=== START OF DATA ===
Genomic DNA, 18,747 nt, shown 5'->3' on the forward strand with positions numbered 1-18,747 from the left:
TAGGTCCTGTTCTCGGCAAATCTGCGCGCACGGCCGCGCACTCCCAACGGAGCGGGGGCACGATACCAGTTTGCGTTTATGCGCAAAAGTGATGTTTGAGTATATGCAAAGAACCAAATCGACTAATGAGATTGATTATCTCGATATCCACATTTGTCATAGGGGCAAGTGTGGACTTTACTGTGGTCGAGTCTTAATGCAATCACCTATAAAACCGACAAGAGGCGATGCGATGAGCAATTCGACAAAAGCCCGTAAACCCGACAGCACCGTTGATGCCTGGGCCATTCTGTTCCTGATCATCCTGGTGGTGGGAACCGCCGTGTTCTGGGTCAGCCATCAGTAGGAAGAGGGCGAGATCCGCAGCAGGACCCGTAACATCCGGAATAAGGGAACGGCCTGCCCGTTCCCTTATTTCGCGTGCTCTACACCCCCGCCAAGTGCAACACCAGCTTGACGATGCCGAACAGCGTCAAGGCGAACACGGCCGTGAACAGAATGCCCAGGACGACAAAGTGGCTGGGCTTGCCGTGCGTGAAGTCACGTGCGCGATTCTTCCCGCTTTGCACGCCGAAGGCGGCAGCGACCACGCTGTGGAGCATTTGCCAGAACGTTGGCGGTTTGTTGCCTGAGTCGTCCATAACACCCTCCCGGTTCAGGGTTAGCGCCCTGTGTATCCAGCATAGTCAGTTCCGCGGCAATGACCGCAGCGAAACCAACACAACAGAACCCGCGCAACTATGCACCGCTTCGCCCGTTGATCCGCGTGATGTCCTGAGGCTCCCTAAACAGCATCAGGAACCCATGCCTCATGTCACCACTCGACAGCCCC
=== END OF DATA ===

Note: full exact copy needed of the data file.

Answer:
Genomic DNA, 18,747 nt, shown 5'->3' on the forward strand with positions numbered 1-18,747 from the left:
TAGGTCCTGTTCTCGGCAAATCTGCGCGCACGGCCGCGCACTCCCAACGGAGCGGGGGCACGATACCAGTTTGCGTTTATGCGCAAAAGTGATGTTTGAGTATATGCAAAGAACCAAATCGACTAATGAGATTGATTATCTCGATATCCACATTTGTCATAGGGGCAAGTGTGGACTTTACTGTGGTCGAGTCTTAATGCAATCACCTATAAAACCGACAAGAGGCGATGCGATGAGCAATTCGACAAAAGCCCGTAAACCCGACAGCACCGTTGATGCCTGGGCCATTCTGTTCCTGATCATCCTGGTGGTGGGAACCGCCGTGTTCTGGGTCAGCCATCAGTAGGAAGAGGGCGAGATCCGCAGCAGGACCCGTAACATCCGGAATAAGGGAACGGCCTGCCCGTTCCCTTATTTCGCGTGCTCTACACCCCCGCCAAGTGCAACACCAGCTTGACGATGCCGAACAGCGTCAAGGCGAACACGGCCGTGAACAGAATGCCCAGGACGACAAAGTGGCTGGGCTTGCCGTGCGTGAAGTCACGTGCGCGATTCTTCCCGCTTTGCACGCCGAAGGCGGCAGCGACCACGCTGTGGAGCATTTGCCAGAACGTTGGCGGTTTGTTGCCTGAGTCGTCCATAACACCCTCCCGGTTCAGGGTTAGCGCCCTGTGTATCCAGCATAGTCAGTTCCGCGGCAATGACCGCAGCGAAACCAACACAACAGAACCCGCGCAACTATGCACCGCTTCGCCCGTTGATCCGCGTGATGTCCTGAGGCTCCCTAAACAGCATCAGGAACCCATGCCTCATGTCACCACTCGACAGCCCC